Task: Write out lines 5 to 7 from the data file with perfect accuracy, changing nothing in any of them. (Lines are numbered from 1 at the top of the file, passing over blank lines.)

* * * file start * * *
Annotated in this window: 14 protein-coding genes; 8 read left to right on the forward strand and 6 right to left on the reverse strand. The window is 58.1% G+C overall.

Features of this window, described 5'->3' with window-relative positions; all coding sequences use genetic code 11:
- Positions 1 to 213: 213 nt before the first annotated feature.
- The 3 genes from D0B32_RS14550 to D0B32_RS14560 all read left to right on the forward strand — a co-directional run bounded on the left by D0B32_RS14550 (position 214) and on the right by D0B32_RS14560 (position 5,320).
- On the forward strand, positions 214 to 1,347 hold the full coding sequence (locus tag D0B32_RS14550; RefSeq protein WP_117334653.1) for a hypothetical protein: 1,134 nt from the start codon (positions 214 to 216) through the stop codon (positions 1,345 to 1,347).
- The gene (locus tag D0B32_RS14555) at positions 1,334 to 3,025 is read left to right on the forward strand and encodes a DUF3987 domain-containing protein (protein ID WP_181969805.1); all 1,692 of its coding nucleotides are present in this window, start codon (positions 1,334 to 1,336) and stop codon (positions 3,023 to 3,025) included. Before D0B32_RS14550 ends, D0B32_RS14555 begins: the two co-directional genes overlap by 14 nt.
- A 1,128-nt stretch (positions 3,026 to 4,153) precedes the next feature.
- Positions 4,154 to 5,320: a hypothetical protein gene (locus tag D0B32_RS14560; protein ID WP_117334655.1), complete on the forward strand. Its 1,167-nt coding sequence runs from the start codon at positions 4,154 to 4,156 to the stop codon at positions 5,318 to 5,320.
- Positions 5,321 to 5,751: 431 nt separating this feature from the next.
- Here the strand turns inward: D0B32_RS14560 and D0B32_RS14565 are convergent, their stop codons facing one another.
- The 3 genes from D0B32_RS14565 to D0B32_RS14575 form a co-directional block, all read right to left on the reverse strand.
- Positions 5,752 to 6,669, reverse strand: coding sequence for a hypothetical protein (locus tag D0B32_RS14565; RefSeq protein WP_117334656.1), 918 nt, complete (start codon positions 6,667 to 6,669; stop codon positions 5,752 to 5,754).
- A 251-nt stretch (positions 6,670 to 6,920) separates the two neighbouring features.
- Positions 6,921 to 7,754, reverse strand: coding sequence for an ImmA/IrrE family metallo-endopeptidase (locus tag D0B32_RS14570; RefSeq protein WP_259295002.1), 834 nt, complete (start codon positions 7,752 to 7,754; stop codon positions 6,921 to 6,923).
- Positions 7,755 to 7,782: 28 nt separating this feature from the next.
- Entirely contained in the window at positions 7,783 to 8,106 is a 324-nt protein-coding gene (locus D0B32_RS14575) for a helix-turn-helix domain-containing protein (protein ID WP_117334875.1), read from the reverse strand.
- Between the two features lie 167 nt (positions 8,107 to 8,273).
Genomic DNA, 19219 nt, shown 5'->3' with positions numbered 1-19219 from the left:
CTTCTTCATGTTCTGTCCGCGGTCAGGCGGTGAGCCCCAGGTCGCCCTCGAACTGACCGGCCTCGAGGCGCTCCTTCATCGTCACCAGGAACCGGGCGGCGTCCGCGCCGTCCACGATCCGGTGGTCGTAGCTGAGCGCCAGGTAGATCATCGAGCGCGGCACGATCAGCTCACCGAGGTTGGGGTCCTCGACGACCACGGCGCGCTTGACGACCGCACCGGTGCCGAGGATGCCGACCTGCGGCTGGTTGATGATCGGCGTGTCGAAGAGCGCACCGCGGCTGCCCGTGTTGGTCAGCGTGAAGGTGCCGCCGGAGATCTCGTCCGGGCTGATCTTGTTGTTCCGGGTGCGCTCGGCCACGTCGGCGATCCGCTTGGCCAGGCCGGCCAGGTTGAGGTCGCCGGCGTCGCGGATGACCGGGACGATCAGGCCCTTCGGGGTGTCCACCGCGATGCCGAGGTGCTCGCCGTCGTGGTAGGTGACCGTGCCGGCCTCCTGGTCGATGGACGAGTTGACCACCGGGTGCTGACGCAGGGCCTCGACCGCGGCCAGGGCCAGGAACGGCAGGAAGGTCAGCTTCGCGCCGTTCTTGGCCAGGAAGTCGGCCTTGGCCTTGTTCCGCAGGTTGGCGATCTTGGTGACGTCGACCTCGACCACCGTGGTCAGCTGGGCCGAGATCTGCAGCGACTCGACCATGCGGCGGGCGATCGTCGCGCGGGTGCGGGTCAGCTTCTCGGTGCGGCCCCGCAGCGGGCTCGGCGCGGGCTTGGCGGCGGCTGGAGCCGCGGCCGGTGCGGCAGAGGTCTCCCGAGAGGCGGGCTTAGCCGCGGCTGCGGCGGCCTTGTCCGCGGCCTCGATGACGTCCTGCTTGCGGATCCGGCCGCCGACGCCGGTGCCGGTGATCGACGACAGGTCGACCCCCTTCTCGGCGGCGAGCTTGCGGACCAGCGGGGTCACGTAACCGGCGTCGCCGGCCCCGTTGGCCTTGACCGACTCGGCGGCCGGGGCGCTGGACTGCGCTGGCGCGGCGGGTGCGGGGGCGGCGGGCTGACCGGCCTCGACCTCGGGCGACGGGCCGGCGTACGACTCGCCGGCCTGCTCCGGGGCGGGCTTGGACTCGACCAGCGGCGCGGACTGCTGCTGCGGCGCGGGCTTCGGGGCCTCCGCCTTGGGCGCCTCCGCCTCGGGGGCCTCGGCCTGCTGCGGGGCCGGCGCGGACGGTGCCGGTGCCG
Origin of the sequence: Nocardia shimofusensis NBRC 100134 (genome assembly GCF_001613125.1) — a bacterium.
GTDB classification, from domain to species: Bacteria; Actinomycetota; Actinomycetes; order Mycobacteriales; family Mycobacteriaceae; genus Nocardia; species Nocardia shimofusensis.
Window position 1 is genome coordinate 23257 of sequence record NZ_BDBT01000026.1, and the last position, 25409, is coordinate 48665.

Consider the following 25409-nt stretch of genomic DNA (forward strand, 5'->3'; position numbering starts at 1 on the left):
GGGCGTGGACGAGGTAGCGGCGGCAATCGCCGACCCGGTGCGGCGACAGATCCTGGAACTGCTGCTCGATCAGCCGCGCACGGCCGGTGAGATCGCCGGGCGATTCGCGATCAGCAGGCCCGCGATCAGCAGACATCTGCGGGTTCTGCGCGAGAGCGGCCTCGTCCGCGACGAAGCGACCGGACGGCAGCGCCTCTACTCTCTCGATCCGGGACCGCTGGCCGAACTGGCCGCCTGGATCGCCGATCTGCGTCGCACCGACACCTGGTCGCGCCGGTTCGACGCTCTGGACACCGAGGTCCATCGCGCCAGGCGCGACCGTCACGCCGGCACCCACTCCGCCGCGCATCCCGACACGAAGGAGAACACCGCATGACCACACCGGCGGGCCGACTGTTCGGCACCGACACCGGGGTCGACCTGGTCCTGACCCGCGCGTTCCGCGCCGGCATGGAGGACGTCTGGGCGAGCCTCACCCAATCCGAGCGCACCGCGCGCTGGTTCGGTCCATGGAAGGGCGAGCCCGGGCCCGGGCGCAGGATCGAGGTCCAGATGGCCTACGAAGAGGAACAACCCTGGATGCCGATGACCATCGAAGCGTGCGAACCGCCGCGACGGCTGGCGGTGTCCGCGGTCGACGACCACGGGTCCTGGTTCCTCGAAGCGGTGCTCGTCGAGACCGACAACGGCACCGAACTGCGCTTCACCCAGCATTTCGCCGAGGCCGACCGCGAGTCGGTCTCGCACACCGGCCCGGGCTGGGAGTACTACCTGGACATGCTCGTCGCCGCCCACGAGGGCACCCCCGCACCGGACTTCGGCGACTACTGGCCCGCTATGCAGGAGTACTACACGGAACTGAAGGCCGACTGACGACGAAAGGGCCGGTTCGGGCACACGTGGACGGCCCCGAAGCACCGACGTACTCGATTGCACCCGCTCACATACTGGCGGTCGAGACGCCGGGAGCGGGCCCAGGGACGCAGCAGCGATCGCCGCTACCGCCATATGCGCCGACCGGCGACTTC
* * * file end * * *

- On the forward strand, positions 214 to 1,347 hold the full coding sequence (locus tag D0B32_RS14550; RefSeq protein WP_117334653.1) for a hypothetical protein: 1,134 nt from the start codon (positions 214 to 216) through the stop codon (positions 1,345 to 1,347).
- The gene (locus tag D0B32_RS14555) at positions 1,334 to 3,025 is read left to right on the forward strand and encodes a DUF3987 domain-containing protein (protein ID WP_181969805.1); all 1,692 of its coding nucleotides are present in this window, start codon (positions 1,334 to 1,336) and stop codon (positions 3,023 to 3,025) included. Before D0B32_RS14550 ends, D0B32_RS14555 begins: the two co-directional genes overlap by 14 nt.
- A 1,128-nt stretch (positions 3,026 to 4,153) precedes the next feature.